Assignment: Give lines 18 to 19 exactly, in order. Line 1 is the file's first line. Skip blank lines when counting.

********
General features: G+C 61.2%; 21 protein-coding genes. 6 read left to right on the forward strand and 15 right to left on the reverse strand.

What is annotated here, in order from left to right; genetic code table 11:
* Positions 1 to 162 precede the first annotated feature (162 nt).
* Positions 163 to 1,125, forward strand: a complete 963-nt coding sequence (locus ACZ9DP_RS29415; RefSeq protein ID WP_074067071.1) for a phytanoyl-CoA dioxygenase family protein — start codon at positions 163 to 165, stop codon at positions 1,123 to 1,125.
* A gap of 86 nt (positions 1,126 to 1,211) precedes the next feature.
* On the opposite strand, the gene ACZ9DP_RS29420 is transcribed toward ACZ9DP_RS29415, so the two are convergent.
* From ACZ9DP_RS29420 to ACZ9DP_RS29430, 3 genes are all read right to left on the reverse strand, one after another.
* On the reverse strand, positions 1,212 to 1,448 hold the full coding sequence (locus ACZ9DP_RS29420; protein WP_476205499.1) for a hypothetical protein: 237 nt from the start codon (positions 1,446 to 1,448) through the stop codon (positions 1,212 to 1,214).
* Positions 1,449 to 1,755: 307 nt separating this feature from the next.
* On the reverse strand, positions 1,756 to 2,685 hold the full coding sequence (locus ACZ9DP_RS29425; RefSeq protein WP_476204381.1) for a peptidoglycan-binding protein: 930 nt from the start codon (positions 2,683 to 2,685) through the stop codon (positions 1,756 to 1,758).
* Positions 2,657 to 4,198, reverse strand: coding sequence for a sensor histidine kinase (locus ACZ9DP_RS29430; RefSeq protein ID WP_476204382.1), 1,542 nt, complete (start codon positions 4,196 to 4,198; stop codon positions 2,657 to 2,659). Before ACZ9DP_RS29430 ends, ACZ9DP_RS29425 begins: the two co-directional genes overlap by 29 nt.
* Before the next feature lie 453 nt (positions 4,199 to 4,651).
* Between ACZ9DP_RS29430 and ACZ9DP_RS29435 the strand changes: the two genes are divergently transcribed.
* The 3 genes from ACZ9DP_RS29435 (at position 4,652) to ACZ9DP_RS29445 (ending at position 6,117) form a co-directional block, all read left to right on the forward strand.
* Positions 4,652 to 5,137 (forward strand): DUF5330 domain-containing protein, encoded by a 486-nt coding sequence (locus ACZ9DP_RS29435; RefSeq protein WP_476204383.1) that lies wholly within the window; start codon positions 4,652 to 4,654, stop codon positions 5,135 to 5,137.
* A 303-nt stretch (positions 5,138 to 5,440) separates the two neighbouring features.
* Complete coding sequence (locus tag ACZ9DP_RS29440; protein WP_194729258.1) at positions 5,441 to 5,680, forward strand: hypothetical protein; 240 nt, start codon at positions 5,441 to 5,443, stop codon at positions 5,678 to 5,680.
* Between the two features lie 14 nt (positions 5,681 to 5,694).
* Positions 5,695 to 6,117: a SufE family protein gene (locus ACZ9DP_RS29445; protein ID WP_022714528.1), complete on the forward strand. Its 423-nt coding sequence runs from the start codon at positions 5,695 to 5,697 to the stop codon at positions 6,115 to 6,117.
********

* Between the two features lie 14 nt (positions 5,681 to 5,694).
* Positions 5,695 to 6,117: a SufE family protein gene (locus ACZ9DP_RS29445; protein ID WP_022714528.1), complete on the forward strand. Its 423-nt coding sequence runs from the start codon at positions 5,695 to 5,697 to the stop codon at positions 6,115 to 6,117.